If we use maskBits and categoryBits to avoid collision between two fixtures, they don't generate any BeginContact/EndContact information. It means that there is no way to find out when the fixtures overlap using maskBits and categoryBits.

So if we want to know when two fixtures overlap yet there should be no collision response, this will be done using Sensors. A sensor is a fixture that detects collision but does not produce a response.

"A fixture can be made into a 'sensor' by setting the isSensor member of the fixture definition to true when you create it, or by calling SetSensor(bool) on the fixture after it has been created if you need to change it during the simulation. Sensors behave as if their maskBits is set to zero - they never collide with anything. But they do generate BeginContact/EndContact callbacks to let us know when they start or stop overlapping another fixture.

All other features of sensor fixtures remain the same as for a normal fixture. They can be added to any type of body. They still have a mass and will affect the overall mass of the body they are attached to. Remember you can have more than one fixture on a body so you can have a mix of solid shapes and sensors, allowing for all kinds of neat things. You can flag any fixture as being a sensor. Sensors may be static or dynamic."

--- from

For setting a fixture as sensor -->

var fixDef = new b2FixtureDef;
fixDef.isSensor = true;
Here is the code snippet which gives an Output when there is BEGINNING of contact. We can also have output when contact ENDS.
var listener = new Box2D.Dynamics.b2ContactListener;
listener.BeginContact = function(contact) { // will be fired when contact begins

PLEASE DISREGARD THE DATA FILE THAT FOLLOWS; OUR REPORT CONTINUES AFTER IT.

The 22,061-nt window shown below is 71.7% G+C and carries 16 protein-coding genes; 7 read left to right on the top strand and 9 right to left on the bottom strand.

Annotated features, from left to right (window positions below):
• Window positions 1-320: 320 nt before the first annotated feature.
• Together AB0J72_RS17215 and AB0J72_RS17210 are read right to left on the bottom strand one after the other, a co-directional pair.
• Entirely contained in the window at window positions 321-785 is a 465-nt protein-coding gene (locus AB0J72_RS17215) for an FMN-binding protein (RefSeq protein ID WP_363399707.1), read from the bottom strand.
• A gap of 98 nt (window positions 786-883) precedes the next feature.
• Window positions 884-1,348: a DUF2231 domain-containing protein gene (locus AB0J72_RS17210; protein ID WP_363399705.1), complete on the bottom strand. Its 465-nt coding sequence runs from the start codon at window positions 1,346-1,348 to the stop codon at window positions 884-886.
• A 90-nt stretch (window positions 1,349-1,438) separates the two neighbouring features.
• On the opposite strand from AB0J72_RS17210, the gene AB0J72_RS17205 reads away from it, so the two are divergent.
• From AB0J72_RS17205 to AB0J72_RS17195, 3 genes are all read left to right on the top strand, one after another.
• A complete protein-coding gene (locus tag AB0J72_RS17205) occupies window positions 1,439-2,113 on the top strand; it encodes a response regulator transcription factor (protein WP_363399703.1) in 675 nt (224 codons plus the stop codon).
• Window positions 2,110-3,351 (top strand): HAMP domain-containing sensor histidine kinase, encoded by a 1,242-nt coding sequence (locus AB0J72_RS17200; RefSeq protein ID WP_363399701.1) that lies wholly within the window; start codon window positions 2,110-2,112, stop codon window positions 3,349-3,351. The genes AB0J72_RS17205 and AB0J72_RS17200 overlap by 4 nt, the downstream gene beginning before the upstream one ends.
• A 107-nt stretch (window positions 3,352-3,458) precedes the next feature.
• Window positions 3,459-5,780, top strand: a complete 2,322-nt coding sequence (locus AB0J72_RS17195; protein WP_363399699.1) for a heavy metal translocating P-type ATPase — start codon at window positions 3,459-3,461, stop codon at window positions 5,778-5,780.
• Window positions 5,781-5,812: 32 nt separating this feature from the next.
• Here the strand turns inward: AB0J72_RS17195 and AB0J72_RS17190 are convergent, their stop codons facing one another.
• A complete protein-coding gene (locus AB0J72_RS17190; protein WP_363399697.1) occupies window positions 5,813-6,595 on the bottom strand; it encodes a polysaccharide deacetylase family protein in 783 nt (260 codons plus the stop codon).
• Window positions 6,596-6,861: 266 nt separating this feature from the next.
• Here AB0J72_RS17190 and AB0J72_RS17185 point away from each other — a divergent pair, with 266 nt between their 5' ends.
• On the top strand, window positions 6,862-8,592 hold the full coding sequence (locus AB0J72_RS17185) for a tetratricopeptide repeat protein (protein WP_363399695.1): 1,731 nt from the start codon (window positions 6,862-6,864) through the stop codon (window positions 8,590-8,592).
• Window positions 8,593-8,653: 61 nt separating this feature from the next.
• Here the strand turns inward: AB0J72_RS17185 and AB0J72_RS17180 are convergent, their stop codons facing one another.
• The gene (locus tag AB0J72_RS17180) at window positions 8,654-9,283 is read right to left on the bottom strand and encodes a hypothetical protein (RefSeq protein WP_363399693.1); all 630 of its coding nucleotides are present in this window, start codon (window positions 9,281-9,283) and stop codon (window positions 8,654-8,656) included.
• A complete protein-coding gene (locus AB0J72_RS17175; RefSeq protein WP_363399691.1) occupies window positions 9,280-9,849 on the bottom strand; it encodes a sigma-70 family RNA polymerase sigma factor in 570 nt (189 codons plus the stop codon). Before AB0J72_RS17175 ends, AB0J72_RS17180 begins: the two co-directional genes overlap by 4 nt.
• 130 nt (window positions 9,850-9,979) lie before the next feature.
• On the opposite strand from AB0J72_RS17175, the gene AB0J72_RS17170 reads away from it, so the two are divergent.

fxA=contact.GetFixtureA(); // 1st FIXTURE which COLLIDES
    fxB=contact.GetFixtureB(); // 2nd FIXTURE which COLLIDES
    sA=fxA.IsSensor(); // Will store whether 1st fixture is a sensor or not (true or false)
    sB=fxB.IsSensor(); // Will store whether 2nd fixture is a sensor or not (true or false)
    if((sA && !sB) || (sB && !sA))	{ // Will go on further iff Fixture A or B not both are sensors.
        if(sA)	{ // If Fixture A is a Sensor
        	$('#cc').prepend(contact.GetFixtureB().GetBody().GetUserData() + ' is in the viscinity of body '+contact.GetFixtureA().GetBody().GetUserData()+'
'); // Output } else { // If Fixture B is a Sensor $('#cc').prepend(contact.GetFixtureA().GetBody().GetUserData() + ' is in the viscinity of body '+contact.GetFixtureB().GetBody().GetUserData()+'
'); // Output } } }

By administrator at 01:08:00 AM 3 Comment(s)


I think ther is no need to add the listener inside the update function. I put it outside the update function and it works. What is the difference? I would say that putting it inside the update function will add a lot of listeners to the world, but that's not the case because the world is not dispatching multiple events, so, I really don't know.

By alvaro obyrne on 29 Apr, 2013 at 02:05:06 PM

I am a bit confused…
How do you know which body has fxA and which fxB?
Do you have to iterate over the bodies in the world in the if…else
statement so that, via the user data, to assign actions to the bodies
once the collision have happened???

By haris on 19 Jan, 2015 at 09:02:21 AM

You DON'T! In the above example we don't have a lot of bodies. If you want to do some "action" with only certain sensor bodies use "USERDATA".

By administrator on 19 Jan, 2015 at 06:24:38 PM

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